Motocross

Teen dream!

Teen dream!

Tommy Searle is Britain’s best new motocross hope. Tommy Searle is Britain’s best new motocross hope. Period! Okay, so it’s a grand statement to make – but the 16-year-old Molson Kawasaki rider’s results speak for themselves.
In his debut MX2 British Championship season he has quickly switched his role from participant to protagonist. He’s finished out of the top 10 only once in 12 motos and almost made the podium in the second race at Desertmartin. He lies sixth in the standings with a very good chance of taking fifth, is dominating the Under-21 series (eight consecutive moto victories) and, of course, there was that stand-out performance at the British Grand Prix…
A successful schoolboy racer, Searle quit full-time education early to concentrate on MX and this pretty controversial move seems to be paying off judging by how easily he’s adapted to the adult game.
"At the beginning of the year I was in America and felt like my speed was pretty good but I didn’t know how much because I hadn’t ridden against anyone here," he says. "At Hawkstone for the pre-season international I was worried that I might not qualify. I was really nervous for that race."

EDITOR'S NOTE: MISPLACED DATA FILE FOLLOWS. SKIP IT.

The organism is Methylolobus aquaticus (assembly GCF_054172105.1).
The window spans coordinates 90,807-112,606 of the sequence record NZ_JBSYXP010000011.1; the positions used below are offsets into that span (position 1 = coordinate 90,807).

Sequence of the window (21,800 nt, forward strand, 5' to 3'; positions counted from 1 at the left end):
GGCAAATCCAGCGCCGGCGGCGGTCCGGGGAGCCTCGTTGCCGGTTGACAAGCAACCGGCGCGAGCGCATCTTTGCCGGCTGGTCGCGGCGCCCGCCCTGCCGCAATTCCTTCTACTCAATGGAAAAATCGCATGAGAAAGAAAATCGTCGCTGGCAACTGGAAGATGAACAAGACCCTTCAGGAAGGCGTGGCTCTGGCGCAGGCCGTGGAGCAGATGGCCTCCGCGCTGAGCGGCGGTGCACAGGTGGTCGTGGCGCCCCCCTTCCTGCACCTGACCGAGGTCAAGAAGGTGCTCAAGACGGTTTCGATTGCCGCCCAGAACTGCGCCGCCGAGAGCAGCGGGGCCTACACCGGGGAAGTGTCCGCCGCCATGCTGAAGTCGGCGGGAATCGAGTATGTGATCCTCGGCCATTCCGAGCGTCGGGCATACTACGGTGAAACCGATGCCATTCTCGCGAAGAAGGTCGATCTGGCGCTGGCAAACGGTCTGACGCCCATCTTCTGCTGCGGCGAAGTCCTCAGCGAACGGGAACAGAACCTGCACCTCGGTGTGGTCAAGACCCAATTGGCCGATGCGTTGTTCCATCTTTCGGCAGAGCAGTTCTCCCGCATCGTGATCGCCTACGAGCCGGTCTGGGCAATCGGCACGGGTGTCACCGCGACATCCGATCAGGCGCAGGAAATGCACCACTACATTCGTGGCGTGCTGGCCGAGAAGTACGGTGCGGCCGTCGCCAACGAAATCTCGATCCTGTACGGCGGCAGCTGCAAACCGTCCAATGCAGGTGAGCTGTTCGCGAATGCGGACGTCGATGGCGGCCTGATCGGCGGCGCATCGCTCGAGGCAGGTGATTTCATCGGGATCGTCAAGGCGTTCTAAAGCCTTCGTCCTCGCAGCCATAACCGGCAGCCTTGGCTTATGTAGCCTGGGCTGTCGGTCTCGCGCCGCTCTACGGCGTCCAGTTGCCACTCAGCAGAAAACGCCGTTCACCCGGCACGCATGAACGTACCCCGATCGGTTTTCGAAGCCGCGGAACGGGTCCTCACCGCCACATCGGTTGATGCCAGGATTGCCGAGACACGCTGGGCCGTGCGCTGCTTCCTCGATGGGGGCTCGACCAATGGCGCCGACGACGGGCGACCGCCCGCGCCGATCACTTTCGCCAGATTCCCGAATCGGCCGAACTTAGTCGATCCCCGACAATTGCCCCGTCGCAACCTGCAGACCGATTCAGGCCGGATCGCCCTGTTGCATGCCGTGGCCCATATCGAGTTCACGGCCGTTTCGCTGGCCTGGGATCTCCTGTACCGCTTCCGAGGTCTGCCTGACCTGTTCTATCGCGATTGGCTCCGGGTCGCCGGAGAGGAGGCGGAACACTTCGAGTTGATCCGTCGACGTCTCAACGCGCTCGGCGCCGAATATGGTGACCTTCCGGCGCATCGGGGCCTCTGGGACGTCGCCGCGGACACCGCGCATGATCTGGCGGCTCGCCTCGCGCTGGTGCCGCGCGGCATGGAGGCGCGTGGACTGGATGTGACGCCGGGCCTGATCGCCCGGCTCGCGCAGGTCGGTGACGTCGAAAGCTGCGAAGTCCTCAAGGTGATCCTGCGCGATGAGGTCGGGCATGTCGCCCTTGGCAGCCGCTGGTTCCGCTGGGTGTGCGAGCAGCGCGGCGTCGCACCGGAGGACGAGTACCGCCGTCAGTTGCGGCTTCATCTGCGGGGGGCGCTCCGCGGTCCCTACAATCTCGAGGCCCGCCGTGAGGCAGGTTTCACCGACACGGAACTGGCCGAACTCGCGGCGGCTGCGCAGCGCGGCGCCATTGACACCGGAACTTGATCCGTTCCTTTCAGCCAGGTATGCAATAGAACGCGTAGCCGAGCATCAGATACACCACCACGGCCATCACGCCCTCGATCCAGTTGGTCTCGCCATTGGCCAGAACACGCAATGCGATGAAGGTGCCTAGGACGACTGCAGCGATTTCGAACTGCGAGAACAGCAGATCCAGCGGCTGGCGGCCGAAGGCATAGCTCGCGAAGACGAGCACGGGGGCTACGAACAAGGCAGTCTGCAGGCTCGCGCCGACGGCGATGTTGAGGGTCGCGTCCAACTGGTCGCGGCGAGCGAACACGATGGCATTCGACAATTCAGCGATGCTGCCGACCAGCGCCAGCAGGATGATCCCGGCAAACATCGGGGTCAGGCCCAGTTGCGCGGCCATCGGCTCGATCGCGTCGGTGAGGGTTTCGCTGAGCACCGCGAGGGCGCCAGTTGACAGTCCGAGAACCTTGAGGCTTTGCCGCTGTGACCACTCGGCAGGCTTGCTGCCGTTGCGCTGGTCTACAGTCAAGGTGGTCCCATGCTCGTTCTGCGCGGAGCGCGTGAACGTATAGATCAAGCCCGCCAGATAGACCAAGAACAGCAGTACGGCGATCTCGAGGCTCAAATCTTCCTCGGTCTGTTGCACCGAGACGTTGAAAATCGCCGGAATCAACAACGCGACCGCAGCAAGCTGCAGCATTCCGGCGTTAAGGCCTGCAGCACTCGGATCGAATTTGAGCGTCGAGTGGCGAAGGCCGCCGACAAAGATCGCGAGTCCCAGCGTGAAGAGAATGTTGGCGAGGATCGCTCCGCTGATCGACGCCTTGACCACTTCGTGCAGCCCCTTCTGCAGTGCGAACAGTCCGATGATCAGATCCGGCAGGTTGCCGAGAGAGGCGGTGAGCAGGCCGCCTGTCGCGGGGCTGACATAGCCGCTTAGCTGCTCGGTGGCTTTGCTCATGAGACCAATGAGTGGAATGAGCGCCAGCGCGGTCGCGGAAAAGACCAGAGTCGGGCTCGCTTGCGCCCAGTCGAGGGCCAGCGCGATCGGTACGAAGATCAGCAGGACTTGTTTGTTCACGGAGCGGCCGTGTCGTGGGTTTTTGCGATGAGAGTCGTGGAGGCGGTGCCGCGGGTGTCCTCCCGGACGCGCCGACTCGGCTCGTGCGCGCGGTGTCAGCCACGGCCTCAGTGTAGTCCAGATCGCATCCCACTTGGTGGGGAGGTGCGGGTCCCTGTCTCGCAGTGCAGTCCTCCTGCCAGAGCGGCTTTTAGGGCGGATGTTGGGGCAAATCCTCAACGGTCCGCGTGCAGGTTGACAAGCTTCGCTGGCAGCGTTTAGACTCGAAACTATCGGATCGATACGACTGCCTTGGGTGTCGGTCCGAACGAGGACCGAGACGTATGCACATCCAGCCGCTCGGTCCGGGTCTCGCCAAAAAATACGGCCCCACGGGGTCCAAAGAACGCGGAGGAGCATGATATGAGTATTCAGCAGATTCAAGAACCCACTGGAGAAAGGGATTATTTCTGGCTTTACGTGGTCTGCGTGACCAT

He needn’t have worried – he landed from the States on the Wednesday, met up with his new team the following day and qualified 11th on a stock KX250F. Pretty impressive stuff.
"When I first came up to the MX2 class other riders were telling me how hard it is to score points so I just wanted to get in the top 20 but then I took a top 10 at my first round and thought ‘this isn’t too bad’. I got better at my next race and kept improving.
"I was knocked off the podium on the last lap at Desertmartin. I think some of the older riders were a bit *****d off that I came through so quickly at the start. It’s not too bad now though because I have been making those results consistently. I don’t think I am much of a target now, whereas some of the hype after Hawkstone probably didn’t help me."
Searle completed a swift and successful apprenticeship through schoolboy motocross after his property developer father bought him a 50cc minibike followed by a KTM 60. The Kawasaki association started in 1999 and he’s been wearing green ever since.
"My dad used to do karting and water-skiing so I don’t know why he bought us a bike. With my friends we would get out on a little flat track we had on our land with a single jump. The 50s were not that loud so the neighbours didn’t mind, then we just used to travel and race at the weekend.
"I was a rider before I was a fan of motocross. It started when dad bought the bike. I rode, raced and then discovered the sport."
It was soon pretty obvious that Tommy had talent and one of his first career moves was to drop out of full-time education.
"I left school a couple of years ago to concentrate on motocross and I have improved a lot since then because I had the time to train and ride properly. I left when I was 14, a year-and-a-half ago. I didn’t really like it anyway! I didn’t get much work done because I was away riding and practising.